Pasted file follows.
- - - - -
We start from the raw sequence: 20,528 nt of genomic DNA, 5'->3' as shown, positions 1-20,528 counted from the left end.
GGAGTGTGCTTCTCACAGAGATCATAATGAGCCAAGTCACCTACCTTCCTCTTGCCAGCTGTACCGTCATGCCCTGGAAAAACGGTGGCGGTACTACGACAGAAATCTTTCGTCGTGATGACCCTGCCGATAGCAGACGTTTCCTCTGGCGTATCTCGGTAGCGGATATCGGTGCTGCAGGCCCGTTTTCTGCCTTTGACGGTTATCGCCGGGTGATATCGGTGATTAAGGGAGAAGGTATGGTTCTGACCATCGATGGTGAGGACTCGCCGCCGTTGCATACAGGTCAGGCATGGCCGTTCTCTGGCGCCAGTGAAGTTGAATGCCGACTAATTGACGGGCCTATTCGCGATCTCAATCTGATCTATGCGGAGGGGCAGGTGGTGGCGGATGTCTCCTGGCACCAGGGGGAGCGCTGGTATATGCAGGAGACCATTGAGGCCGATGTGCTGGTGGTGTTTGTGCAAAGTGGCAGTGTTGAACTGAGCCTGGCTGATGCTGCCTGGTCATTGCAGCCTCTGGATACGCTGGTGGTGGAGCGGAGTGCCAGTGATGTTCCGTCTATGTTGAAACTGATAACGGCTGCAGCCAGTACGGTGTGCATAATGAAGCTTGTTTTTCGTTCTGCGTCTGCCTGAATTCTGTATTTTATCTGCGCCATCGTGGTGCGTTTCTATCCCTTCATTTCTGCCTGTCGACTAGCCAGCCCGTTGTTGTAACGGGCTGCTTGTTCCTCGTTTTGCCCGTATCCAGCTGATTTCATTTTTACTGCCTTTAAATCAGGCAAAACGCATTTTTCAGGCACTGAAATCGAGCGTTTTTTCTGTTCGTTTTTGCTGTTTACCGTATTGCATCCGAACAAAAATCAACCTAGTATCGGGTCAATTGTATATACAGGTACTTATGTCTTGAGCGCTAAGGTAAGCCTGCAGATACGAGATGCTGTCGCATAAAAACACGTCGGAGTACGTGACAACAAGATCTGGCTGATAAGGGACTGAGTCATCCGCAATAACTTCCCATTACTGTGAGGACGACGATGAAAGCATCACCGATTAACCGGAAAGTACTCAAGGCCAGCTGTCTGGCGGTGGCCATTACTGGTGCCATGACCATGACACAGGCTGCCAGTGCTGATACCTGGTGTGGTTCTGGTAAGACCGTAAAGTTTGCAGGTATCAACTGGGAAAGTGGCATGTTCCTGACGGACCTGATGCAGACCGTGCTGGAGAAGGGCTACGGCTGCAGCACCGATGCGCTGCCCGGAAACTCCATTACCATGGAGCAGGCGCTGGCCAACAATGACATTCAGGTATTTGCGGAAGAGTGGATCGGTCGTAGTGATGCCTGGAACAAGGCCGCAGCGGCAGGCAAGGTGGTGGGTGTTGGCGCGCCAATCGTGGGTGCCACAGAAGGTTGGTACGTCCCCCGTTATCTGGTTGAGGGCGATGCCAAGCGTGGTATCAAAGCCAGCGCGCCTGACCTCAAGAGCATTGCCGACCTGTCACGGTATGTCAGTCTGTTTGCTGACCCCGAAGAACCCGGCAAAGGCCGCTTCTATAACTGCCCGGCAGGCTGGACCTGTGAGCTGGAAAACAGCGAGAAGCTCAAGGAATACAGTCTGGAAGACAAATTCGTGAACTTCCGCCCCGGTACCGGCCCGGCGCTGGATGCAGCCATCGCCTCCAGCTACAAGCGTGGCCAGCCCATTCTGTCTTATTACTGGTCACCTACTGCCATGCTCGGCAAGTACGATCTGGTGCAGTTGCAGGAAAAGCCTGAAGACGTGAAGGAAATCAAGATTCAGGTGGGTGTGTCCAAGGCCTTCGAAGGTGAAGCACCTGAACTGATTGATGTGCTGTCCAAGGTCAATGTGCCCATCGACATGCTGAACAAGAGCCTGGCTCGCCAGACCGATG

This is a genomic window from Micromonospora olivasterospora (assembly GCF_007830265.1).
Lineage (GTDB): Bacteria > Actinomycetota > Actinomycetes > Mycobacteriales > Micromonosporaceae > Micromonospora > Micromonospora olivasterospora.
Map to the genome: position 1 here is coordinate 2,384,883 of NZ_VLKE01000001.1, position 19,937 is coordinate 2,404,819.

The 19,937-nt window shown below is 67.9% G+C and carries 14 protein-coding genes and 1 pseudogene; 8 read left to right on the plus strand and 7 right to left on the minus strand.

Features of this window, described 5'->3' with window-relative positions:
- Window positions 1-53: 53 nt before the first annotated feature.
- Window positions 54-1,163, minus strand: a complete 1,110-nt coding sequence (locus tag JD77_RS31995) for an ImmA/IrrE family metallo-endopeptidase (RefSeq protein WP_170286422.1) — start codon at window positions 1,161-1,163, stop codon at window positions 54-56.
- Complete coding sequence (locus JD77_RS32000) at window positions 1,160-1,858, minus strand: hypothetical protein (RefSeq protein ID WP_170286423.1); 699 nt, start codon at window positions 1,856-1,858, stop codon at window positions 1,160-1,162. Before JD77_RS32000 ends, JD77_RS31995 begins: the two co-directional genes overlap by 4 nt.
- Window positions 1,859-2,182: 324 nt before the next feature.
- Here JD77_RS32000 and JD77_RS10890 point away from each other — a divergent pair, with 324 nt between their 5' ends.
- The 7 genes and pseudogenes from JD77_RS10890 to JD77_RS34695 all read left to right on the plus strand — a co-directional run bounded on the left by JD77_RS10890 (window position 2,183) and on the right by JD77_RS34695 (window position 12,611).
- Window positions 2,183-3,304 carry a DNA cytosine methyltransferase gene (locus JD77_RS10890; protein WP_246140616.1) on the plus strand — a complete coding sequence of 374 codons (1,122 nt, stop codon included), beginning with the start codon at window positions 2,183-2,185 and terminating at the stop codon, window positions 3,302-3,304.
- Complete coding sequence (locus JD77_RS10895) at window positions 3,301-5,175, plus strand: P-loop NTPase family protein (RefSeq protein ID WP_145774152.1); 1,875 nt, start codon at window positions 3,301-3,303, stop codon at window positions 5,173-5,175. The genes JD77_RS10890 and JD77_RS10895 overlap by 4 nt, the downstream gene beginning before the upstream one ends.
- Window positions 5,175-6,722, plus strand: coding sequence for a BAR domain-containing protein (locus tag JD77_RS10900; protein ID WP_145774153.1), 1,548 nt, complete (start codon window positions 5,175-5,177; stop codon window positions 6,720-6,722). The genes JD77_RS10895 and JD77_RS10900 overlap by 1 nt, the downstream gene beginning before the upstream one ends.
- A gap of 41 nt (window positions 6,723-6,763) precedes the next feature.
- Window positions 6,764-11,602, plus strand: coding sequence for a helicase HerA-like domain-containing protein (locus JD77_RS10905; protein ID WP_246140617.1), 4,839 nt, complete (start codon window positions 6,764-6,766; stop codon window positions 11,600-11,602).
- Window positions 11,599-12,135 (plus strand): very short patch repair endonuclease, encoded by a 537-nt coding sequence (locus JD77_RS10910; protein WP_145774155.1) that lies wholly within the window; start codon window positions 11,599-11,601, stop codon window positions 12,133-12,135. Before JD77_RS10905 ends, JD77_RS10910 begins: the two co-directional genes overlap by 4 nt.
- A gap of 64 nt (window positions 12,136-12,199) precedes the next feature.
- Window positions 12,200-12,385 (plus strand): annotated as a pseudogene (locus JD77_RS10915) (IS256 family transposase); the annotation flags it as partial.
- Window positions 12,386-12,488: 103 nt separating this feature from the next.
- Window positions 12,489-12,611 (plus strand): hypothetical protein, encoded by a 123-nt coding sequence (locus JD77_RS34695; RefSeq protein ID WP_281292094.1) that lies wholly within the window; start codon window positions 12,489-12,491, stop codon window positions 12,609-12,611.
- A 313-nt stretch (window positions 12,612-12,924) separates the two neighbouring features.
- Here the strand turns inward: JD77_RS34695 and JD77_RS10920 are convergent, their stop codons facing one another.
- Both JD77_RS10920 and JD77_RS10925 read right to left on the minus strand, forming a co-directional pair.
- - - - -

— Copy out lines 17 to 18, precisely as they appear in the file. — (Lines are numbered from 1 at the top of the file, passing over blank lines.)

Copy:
- A gap of 41 nt (window positions 6,723-6,763) precedes the next feature.
- Window positions 6,764-11,602, plus strand: coding sequence for a helicase HerA-like domain-containing protein (locus JD77_RS10905; protein ID WP_246140617.1), 4,839 nt, complete (start codon window positions 6,764-6,766; stop codon window positions 11,600-11,602).